Arts groups facing bleak future

Struggling artists in New York are finding they will have to suffer more for their art, the result o

Struggling artists in New York are finding they will have to suffer more for their art, the result of reduced government spending, donor fatigue and a weak economy.

Many nonprofit cultural organizations in the state, from dance studios and art institutes to historic societies and museums, report they are facing some of the hardest times in their histories — with the prospect of worse to come — said Doug Sauer, CEO of the New York Council of Nonprofits. “They are facing a crunch and have to make a lot of decisions,” he said.

Some have closed, such as the New York State Arts Organizations, also known as NYS Arts, or will close by the end of the year, like the New York State Theatre Institute, because of funding problems.

Others are cutting back on staff and programs, like the Albany Institute of History & Art. The institute lost $53,000 when the city of Albany abolished its annual arts grants for 2011. The program, established in 1985, provided between $250,000 and $350,000 annually to dozens of arts and cultural agencies in the community.

In addition, Gov. David Paterson has reduced funding to the New York Council on the Arts by nearly $14 million since 2008. The council’s current budget for grants to nonprofit cultural agencies in New York is $35.1 million, down from $49 million in 2007.

“It is a crisis for some, no question about that. And more than one person has indicated the times we’re in is a perfect storm for museums,” said Anne Ackerson, director of the Museum Association of New York. “It is not a good climate to be in the arts.”

Sauer said the funding problem is the worst he has ever seen. “The economy has been worse than it has ever been since the 1930s. This is on top of New York state withholding payments to organizations, going back to April,” he said.

In addition, many organizations for the first time lost member item grants promised to them by state legislators; Paterson vetoed them. Sauer said in many cases organizations spent their grants in advance to fix roofs or buy boilers. Now, they have had to stretch their credit lines further to pay for the purchases themselves.

“The cutbacks are on top of losses they already have experienced. You have to look at what they have lost over the last year and a half. It is cumulative,” he said.

Sauer said government support is important but not the only source of revenue for art and cultural organizations. “Generally speaking, arts are more reliant on patrons who pay for services and on donations,” he said, citing corporations and individuals. They also rely on endowments, which are tied to the stock market.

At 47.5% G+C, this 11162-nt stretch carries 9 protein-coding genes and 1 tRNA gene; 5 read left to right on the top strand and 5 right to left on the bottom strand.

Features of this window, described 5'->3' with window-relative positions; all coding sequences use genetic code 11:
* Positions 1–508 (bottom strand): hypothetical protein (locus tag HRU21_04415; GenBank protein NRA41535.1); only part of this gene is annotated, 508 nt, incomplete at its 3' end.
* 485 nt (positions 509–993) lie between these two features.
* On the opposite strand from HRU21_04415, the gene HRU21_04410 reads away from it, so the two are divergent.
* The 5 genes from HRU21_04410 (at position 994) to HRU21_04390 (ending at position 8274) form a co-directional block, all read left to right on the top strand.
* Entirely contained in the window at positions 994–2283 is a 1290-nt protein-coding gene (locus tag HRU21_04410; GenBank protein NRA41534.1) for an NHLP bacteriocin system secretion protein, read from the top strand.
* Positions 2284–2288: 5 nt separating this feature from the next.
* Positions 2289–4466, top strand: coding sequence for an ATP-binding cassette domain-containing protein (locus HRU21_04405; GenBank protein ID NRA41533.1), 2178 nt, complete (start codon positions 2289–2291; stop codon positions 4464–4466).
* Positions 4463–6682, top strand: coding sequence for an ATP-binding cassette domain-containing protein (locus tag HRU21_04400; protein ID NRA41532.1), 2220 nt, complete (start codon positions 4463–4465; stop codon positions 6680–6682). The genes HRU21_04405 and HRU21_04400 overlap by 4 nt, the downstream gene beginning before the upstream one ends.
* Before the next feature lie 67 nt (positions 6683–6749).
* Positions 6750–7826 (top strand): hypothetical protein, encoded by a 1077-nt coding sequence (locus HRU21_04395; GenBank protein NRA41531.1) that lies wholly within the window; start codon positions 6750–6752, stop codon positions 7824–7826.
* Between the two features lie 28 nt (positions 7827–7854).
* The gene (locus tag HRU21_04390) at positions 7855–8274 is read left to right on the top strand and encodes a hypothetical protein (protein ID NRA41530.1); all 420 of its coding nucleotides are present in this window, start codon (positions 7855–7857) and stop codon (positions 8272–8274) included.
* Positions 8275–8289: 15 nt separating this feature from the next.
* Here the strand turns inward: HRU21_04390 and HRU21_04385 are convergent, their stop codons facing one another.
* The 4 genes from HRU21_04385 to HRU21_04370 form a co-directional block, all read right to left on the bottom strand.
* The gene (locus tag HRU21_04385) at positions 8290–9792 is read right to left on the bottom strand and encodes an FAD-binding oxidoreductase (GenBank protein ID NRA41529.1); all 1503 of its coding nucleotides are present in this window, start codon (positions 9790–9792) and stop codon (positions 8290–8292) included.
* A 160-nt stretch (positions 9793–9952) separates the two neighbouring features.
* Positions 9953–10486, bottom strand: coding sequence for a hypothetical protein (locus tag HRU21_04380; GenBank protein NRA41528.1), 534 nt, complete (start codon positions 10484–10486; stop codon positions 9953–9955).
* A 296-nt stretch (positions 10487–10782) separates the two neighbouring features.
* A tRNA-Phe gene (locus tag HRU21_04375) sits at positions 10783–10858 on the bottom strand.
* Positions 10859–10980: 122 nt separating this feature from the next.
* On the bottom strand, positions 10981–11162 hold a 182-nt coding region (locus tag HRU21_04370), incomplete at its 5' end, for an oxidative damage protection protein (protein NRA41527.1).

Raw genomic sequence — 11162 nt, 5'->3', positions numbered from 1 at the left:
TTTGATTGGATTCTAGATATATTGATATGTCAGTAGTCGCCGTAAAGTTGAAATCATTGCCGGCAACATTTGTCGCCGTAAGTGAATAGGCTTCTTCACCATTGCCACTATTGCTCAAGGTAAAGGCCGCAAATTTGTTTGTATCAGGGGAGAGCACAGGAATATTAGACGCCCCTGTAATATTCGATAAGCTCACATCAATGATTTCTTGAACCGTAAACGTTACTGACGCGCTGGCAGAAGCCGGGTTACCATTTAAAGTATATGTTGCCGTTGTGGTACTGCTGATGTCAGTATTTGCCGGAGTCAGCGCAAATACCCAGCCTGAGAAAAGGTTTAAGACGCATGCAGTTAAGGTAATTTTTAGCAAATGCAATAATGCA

In difficult economic times, people tend to spend less on the arts and donate more toward human service agencies that provide direct services to people, Sauer said.

Steve Ricci, spokesman for the Albany Institute of History & Art, said the organization receives 95 percent of its revenues from donations and grants. “They are still making grants, but the piece of the pie is smaller because everyone’s hand is out.” He said corporate donations are down significantly because of the economy.

“We are struggling and have been struggling for some time,” Ricci said.

Ackerson said museums are suffering from attendance declines. “The economy has affected individual visitations and school visitations. School budgets being cut as they have been means less money is available for field trips.”

Philip Morris, CEO of Proctors, said his organization is holding its own, primarily because about 87 percent of its revenue is earned through ticket sales. Sales were good January to June, weak during the summer and have been OK for the fall.

Morris called the current fiscal climate “lean but not frightening for Proctors, but for some groups it is frightening.”

Morris said hard times come periodically. “I have been doing this for 36 years. It happens a lot. It is not the worst it could be, but it is hard and painful.”

At the same time, he added, opportunities often present themselves: consolidation, new ways of doing similar kinds of things, a focus on the core mission.

Sauer agreed. “They will have to look at how to do things differently, like affiliations or mergers. They will have to look at where they can eliminate duplication and look at the Capital District as the Capital District rather than just as Albany.”

Categories: Schenectady County

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